Objective: To investigate whether the addition of spironolactone to angiotensin-converting enzyme (ACE) inhibitors further decreases albuminuria in patients with type 2 diabetes mellitus (DM).
Methods: We conducted a prospective open-label trial in patients recruited at the Cleveland Clinic between February 2004 and November 2006. Patients with type 2 DM were eligible if they were older than 18 years of age, had been treated with any ACE inhibitor for longer than 1 month, and had a random urinary albumin to creatinine ratio (ACR) greater than 100 mg/g within 1 month of study entry. Based on screening ACR, patients were assigned to a microalbuminuria group (ACR 100-300 mg/g) or a macroalbuminuria group (ACR >300 mg/g). Patients were followed up for 12 weeks, with 4 clinic visits, 4 weeks apart. At visit 2, spironolactone, 25 mg once daily, was initiated and continued for 4 weeks. At visit 3, spironolactone was discontinued. Clinical information was obtained at each visit as were serum chemistries and 24-hour urinary albumin excretion.
Results: Twenty-four patients with type 2 DM and albuminuria completed the study. Eleven patients had microalbuminuria and 13 had macroalbuminuria. Following treatment with spironolactone, urinary albumin excretion dropped from a mean +/- SD of 404.6 +/- 60.9 mg/d to 302.7 +/- 52.7 mg/d (25.7% decrease, P<.001). In the microalbuminuria and macroalbuminuria groups, the urinary albumin excretion dropped 27.2% (P = .05) and 24.3% (P = .02), respectively. Despite a significant decrease in systolic blood pressure between visits 2 and 3 (141.2 +/- 3.5 to 132.5 +/- 3.6 mm Hg; P = .002), this change did not correlate to the change in albuminuria (r(2) = 0.02; P = .23). There were no withdrawals due to hyperkalemia.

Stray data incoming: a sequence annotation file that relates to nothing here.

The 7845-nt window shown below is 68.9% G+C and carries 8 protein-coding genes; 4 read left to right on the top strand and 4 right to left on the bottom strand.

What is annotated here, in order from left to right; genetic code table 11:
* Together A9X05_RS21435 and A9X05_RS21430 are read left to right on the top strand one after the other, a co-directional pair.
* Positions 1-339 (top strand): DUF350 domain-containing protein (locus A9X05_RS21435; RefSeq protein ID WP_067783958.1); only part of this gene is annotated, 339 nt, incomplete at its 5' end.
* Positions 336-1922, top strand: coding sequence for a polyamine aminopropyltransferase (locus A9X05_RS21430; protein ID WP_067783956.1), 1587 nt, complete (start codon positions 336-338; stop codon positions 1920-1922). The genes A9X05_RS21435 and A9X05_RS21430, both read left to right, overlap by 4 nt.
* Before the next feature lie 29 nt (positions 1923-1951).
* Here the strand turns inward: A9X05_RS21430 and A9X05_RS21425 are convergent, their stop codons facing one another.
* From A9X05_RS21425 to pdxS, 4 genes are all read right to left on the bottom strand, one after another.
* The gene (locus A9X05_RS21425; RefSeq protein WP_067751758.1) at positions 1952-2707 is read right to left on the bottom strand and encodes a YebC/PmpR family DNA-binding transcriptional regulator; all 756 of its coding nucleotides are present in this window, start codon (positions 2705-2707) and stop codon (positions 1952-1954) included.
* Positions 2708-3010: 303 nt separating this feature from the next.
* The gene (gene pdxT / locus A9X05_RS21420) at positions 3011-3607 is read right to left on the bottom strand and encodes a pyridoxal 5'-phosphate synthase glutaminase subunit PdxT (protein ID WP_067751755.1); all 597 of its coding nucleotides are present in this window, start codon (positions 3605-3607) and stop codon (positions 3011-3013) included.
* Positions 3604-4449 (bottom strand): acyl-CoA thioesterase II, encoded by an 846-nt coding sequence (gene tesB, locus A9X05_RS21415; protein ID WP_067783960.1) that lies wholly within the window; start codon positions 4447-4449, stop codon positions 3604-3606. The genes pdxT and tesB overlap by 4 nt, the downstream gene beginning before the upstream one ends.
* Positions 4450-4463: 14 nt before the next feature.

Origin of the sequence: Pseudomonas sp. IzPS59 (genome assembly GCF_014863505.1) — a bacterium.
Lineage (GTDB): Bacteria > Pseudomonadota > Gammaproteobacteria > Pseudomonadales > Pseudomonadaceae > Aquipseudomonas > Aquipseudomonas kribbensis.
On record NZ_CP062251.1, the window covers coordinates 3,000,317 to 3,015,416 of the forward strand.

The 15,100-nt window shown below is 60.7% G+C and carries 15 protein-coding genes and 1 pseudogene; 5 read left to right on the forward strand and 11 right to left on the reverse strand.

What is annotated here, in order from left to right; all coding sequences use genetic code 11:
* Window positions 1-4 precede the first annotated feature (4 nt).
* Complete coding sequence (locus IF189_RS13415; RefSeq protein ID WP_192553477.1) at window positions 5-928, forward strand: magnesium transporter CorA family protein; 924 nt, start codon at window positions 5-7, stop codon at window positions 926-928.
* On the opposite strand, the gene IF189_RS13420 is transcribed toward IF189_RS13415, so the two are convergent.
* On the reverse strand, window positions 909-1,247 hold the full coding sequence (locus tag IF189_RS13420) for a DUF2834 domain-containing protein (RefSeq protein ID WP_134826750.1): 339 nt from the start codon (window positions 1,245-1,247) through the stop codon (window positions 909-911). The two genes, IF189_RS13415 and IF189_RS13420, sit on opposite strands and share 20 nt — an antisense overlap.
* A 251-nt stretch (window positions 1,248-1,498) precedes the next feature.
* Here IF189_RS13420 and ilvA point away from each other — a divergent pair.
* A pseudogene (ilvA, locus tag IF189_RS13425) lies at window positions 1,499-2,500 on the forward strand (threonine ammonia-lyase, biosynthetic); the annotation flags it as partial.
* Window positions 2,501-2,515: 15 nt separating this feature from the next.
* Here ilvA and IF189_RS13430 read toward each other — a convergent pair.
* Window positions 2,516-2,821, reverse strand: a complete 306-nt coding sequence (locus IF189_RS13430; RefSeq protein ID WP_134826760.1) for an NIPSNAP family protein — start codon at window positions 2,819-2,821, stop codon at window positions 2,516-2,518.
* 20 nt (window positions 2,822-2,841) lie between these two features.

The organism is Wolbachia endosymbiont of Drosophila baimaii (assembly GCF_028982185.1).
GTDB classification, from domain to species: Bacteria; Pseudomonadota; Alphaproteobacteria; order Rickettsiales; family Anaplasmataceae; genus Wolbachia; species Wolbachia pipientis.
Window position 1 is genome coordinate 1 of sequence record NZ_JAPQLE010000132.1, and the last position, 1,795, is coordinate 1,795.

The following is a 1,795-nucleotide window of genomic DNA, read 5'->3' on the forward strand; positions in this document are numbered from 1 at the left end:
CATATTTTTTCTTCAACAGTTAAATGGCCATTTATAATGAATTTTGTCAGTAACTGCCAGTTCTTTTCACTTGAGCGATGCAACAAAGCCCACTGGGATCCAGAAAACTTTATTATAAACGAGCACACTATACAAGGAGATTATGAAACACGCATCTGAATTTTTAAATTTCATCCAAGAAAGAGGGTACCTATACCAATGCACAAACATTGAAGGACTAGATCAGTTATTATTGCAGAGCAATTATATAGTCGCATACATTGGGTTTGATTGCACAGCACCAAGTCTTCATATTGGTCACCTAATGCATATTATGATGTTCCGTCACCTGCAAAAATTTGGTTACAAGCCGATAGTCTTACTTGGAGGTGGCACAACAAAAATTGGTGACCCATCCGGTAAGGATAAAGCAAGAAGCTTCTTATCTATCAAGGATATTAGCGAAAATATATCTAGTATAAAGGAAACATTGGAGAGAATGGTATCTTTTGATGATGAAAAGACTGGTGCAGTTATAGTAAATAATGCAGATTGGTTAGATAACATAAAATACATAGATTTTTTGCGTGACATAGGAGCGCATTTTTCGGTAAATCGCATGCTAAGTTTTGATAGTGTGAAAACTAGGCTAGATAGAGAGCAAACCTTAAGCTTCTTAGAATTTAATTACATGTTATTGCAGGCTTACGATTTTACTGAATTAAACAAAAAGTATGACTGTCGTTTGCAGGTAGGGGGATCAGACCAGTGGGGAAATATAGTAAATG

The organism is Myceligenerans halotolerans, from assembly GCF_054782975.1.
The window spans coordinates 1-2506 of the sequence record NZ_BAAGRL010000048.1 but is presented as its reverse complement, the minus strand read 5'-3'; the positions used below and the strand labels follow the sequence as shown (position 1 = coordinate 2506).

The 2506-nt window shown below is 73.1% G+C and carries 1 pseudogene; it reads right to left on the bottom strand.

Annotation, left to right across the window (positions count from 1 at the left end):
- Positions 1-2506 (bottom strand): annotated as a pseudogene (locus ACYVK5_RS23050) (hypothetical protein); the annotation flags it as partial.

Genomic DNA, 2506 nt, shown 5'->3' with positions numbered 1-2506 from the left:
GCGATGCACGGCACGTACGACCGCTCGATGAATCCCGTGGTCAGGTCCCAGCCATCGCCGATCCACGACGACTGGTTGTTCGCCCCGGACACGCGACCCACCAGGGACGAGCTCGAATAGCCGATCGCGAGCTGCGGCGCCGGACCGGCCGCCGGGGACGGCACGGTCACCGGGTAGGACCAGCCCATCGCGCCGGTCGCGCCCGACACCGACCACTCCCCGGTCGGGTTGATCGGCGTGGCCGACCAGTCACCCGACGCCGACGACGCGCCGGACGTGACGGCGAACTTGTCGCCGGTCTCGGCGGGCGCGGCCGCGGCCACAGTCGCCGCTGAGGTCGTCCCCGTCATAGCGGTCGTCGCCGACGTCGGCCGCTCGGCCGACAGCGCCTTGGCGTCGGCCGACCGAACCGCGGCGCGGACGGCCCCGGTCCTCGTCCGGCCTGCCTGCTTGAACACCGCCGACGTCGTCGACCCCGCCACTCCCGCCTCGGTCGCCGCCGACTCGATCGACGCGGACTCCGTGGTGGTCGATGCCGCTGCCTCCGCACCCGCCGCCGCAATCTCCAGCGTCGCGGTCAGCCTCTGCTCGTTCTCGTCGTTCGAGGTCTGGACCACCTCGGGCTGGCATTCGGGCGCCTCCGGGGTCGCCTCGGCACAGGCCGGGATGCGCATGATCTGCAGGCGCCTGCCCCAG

Conclusion: Spironolactone is effective in further decreasing albuminuria in patients with type 2 DM who are already treated with ACE inhibitors.